Costco Plucks More Chicken in Extended Recall


Costco’s (NASDAQ:COST) retail drama continues, and it’s thanks to the same three Foster Farms plants in Central California that still remain open. It was just last Saturday that we learned Costco was pulling nearly 40,000 pounds of rotisserie chicken products from its shelves at a location in San Francisco due to their link with a salmonella outbreak, and now, less than one week later, The LA Times reports that Costco is extending that recall.

The affected store is located at 1600 El Camino Real, and it recalled Kirkland Signature Foster Farms chicken products sold between September 11 and September 23 last week when the chicken was connected to the salmonella that has now poisoned at least 317 people nationwide. The three Foster Farms plants responsible for the affected chicken were nearly shut down upon the recall, but the USDA allowed them to remain open as long as they made necessary improvements.

Unfortunately, the problems for those plants did not end there, because Costco announced Thursday that it is now also recalling 13,455 units of Kirkland Signature Foster Farms rotisserie chickens and 638 total units of Kirkland Farm rotisserie chicken soup, rotisserie chicken leg quarters, and rotisserie chicken salad purchased between September 24 and October 15.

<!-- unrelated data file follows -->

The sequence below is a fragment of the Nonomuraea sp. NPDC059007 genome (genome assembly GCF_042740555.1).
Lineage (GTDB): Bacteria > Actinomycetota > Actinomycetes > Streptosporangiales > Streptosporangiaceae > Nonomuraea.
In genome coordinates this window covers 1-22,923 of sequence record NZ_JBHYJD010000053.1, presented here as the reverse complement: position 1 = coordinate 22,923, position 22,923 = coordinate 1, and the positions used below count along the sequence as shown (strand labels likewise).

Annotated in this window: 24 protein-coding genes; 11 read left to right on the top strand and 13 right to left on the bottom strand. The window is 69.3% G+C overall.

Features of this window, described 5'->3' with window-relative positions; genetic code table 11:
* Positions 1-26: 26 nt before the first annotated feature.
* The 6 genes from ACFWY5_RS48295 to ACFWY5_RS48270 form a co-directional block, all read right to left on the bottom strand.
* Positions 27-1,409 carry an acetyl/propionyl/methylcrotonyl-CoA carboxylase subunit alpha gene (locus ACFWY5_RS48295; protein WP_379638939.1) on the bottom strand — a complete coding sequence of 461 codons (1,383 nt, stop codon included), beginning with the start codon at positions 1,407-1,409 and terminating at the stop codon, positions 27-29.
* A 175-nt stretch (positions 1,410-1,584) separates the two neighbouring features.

The USDA maintained in its statement Thursday that no illnesses have been reported in association with the products, but upon further investigation, the agency, along with Costco determined that it was only safe to recall the additional products. Now, the three farms in Central California return back to their position under the microscope.

According to The LA Times, the salmonella outbreak linked to those farms features strains of salmonella that are antibiotic resistant, explaining why double the rate of patients have been sent to hospitals compared to a normal outbreak.

Costco has been confused by its products’ link to the outbreak because the chickens are routinely cooked to 180 degrees Fahrenheit — higher than the 165 degrees necessary to kill salmonella bacteria — but the wholesale retailer continues to take precautionary measures as the USDA explains, “At this time, it appears that the problem may be the result of cross-contamination after the cooking process in the preparation area.”

Many consumers advocates are also now calling for the complete shutdown of the three California plants, along with a full recall of their poultry products at Costco.

But The LA Times reports that the USDA’s Food Safety and Inspection Service has defended its position to leave the plants open, and the remaining poultry on the shelves. Unfortunately, Costco now runs the risk of suffering flattening demand if the advocates cluck loudly enough.

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